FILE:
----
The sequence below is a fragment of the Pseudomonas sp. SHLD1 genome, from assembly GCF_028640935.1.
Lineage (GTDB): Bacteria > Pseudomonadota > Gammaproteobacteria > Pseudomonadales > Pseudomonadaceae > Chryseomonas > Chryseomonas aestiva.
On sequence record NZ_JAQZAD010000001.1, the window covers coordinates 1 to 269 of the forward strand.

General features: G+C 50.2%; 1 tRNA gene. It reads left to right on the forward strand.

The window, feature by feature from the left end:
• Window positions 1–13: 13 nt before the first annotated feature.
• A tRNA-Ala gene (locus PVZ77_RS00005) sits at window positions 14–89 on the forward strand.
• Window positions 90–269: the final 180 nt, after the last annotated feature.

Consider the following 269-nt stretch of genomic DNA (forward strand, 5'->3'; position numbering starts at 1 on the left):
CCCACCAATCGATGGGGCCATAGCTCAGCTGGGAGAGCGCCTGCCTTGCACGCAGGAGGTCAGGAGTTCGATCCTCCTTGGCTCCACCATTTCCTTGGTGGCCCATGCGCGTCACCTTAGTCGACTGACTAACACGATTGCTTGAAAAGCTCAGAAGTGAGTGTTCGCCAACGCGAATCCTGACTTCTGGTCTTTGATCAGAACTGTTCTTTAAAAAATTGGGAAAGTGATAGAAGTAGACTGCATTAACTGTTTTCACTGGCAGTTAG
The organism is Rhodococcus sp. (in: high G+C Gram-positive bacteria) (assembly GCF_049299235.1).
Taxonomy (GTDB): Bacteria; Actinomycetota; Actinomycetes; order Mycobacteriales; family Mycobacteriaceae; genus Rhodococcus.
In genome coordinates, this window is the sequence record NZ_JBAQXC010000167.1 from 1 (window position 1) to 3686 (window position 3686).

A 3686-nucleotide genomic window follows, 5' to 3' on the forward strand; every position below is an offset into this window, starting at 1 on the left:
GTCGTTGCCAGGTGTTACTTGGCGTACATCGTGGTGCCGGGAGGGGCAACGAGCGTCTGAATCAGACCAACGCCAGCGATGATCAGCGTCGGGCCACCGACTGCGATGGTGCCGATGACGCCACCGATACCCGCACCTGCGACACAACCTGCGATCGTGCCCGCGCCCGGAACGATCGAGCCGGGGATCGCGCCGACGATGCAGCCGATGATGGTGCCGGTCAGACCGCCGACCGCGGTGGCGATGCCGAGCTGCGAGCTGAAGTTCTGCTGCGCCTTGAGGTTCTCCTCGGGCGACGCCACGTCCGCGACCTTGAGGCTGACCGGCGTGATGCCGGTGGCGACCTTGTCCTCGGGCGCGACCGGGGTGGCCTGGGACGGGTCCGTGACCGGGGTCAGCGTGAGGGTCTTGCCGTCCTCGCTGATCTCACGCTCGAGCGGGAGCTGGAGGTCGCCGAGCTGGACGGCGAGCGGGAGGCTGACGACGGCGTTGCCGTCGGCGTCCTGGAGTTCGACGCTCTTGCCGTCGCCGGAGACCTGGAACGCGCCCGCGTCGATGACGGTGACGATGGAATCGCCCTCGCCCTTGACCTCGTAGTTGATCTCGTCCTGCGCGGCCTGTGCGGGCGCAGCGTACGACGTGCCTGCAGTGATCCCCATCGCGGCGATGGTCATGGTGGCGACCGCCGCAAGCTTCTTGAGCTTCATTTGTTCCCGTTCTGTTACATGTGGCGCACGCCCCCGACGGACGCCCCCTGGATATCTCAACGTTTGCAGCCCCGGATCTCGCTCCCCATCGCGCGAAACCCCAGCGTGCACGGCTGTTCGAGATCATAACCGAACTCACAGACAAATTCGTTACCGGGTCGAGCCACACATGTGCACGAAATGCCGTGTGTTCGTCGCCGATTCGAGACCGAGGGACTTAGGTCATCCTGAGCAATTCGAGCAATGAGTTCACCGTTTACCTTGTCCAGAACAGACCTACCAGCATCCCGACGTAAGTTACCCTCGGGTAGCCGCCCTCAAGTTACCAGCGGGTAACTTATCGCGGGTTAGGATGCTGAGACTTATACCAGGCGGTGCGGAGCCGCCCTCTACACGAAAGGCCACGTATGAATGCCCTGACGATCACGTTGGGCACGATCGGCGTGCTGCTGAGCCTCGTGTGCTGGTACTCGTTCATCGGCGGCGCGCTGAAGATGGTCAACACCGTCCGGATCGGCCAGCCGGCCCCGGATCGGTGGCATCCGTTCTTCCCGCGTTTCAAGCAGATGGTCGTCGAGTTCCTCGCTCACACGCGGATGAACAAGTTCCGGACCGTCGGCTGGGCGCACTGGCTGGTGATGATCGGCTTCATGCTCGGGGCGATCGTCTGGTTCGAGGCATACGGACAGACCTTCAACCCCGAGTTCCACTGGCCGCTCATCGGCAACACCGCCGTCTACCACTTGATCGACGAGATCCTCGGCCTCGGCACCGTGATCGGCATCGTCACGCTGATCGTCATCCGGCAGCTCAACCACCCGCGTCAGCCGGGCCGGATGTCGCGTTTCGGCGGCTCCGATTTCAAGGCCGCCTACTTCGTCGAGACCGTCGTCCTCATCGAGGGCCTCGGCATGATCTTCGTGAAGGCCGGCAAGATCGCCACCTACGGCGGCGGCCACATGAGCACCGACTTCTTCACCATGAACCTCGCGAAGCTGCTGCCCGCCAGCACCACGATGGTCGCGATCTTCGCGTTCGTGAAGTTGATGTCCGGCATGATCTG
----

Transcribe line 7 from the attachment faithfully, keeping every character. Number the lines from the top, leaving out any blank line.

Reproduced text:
• A tRNA-Ala gene (locus PVZ77_RS00005) sits at window positions 14–89 on the forward strand.